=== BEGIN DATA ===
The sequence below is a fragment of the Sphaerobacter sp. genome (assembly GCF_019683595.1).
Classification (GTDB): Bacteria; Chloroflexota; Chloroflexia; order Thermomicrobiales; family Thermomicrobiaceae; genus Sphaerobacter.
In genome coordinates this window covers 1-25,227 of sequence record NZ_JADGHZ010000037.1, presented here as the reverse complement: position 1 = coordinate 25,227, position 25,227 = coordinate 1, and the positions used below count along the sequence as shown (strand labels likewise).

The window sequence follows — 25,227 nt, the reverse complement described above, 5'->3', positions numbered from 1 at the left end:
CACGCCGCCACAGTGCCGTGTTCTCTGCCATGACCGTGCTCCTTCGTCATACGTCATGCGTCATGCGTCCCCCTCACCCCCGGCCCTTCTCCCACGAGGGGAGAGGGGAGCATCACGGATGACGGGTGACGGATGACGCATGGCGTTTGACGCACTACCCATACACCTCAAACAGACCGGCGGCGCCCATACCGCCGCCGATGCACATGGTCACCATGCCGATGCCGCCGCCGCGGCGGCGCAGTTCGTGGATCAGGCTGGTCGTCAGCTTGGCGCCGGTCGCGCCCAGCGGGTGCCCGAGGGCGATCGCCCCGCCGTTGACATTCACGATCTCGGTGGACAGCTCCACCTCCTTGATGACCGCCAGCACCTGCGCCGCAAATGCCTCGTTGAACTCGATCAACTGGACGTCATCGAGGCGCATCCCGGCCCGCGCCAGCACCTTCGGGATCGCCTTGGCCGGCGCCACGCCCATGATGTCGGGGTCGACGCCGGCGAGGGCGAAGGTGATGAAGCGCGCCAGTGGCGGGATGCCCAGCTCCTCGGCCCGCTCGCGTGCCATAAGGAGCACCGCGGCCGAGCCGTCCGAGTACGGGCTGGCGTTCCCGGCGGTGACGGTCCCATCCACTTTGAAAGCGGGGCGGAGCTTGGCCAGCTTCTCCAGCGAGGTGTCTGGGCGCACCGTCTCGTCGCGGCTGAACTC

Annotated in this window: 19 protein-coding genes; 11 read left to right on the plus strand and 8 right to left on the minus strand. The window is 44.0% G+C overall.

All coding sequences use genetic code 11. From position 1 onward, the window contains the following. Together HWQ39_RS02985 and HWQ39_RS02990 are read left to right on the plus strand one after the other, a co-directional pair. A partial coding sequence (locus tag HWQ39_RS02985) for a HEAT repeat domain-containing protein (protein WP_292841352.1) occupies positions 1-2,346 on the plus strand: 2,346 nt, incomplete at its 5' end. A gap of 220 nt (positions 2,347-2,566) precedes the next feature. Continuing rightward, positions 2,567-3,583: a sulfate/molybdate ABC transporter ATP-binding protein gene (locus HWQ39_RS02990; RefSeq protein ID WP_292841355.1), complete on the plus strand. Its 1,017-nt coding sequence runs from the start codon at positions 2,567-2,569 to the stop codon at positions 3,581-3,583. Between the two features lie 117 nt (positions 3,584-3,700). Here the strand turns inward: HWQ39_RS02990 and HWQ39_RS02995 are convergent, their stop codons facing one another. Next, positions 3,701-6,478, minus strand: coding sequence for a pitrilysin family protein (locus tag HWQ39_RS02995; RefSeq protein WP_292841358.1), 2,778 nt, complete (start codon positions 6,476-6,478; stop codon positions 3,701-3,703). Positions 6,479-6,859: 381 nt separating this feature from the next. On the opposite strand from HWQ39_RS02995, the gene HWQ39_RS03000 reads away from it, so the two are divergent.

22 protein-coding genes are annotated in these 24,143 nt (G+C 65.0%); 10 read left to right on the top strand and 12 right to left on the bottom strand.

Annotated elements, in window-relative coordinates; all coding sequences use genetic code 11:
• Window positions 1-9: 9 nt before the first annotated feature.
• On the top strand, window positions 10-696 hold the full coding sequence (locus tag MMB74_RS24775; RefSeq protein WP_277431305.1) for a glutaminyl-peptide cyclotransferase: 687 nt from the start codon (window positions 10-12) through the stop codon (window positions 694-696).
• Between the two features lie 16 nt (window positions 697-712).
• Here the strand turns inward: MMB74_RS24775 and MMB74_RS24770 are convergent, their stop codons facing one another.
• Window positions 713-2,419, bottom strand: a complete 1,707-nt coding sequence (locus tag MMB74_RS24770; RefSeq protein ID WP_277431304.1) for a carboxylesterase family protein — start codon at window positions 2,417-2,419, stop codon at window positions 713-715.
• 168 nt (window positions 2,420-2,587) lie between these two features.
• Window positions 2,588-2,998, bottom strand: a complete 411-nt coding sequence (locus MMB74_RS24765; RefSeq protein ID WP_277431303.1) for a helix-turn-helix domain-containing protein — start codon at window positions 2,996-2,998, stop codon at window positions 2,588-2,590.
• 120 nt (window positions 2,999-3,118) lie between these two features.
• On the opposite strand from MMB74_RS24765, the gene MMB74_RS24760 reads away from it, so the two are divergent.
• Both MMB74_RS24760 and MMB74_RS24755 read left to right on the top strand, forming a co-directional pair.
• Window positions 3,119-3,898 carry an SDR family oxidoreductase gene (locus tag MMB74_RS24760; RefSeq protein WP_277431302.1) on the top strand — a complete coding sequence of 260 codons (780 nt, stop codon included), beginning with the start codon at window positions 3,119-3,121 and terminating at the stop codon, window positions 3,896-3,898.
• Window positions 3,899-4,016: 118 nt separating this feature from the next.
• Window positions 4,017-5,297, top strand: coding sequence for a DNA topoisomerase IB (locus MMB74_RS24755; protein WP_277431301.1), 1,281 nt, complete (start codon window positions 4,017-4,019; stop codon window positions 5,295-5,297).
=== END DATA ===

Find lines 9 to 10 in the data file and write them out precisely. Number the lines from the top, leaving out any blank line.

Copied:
Annotated elements, in window-relative coordinates; all coding sequences use genetic code 11:
• Window positions 1-9: 9 nt before the first annotated feature.